It may seem as though value stream management is a new concept in the world of software development; SD Times has written countless articles about it over the past few years and has hosted three conferences on it since 2020. But it has its origins decades ago in manufacturing.

In an SD Times Live! event, Charles ‘Scot’ Garrison, SVP of operations and customer success at ConnectALL, and Lance Knight, president and COO of ConnectALL, talked about how value stream management has spent the past two decades transitioning from manufacturing to software development uses, and what’s changed along the way. 

Prior to joining ConnectALL, Scot worked at a company that manufactured dispensers and pumps for gas. He explained that back in the day, the term value stream management didn’t actually exist yet, but there was value stream mapping, which was a tool used alongside Kaizans, which is another method of improving processes within the business.

“[Value stream mapping was a tool] that was either used to go look in an area on a manufacturing floor and map out current state process and understand what your cycle times were, and then look at how you can start eliminating waste, improving efficiencies in the future state process,” said Scot.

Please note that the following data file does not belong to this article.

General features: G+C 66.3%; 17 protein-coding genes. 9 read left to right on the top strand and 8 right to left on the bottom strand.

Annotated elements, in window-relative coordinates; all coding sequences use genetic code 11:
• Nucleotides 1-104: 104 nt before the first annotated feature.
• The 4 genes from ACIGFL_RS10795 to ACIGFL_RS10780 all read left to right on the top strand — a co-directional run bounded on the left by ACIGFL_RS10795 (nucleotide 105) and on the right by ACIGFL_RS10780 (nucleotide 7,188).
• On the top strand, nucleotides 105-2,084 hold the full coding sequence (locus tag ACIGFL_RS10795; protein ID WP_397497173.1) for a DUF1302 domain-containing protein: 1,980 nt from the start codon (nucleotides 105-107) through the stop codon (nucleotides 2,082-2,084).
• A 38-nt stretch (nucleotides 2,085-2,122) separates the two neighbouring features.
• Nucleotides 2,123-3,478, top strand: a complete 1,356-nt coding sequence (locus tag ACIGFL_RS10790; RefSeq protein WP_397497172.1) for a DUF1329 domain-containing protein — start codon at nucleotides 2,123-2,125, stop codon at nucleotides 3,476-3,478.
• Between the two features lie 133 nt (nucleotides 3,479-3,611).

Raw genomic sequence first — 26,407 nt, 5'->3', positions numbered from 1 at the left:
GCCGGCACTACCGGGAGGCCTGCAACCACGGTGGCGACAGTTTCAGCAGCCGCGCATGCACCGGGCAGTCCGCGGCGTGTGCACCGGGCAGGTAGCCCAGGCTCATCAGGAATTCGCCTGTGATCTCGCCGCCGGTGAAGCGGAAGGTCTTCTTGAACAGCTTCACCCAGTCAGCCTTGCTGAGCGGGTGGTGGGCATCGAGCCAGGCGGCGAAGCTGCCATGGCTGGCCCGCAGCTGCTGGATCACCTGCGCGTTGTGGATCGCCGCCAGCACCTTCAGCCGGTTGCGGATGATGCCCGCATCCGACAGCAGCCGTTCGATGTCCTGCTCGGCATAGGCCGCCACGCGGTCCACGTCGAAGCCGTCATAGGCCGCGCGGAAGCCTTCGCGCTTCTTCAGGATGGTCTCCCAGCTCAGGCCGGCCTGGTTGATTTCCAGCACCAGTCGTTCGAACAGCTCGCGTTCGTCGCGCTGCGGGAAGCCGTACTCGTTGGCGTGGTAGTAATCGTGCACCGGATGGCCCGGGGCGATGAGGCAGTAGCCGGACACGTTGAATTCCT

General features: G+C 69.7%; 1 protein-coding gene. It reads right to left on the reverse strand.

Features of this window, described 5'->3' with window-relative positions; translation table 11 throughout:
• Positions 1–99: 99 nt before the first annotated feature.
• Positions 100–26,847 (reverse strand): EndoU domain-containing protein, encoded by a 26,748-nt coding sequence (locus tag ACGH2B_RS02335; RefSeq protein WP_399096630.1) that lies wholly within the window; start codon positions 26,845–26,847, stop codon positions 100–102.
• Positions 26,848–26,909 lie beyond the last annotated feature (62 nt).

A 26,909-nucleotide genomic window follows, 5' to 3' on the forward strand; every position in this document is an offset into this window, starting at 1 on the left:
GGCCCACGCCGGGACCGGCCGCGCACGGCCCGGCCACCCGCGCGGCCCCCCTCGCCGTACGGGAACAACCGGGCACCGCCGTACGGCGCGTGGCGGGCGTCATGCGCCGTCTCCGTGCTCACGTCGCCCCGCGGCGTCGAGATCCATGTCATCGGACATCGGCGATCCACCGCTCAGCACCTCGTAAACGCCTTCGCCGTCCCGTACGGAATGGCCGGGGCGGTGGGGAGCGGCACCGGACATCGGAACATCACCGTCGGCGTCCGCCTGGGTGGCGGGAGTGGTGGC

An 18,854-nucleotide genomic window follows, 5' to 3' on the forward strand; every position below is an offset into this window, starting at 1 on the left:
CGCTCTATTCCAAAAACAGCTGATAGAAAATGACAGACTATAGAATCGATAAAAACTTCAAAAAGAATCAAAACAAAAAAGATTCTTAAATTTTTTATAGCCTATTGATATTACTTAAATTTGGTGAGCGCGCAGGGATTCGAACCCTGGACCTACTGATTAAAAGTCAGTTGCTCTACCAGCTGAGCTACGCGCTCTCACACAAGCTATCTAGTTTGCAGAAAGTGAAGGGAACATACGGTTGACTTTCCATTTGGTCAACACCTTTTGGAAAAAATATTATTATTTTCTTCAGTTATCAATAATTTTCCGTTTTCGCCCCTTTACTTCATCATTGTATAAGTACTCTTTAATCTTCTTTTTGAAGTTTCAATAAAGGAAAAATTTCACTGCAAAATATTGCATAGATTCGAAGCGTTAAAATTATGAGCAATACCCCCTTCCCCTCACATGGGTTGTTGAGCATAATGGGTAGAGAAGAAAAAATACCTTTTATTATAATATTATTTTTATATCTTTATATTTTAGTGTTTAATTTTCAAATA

Knight said he was first exposed to the concept of value stream mapping and value stream management in the 80s working for a company that produced turbine blades. 

“I was part of IT at the time,” Knight explained. “We would have to go into these cells where they were doing particular operations on a part and we’d have to determine the best place to put terminals. And we’d have to decide how to make these screens display the information just enough so that they didn’t have to do all this extra work in that cell. We would do Kaizans on these things … If you’ve g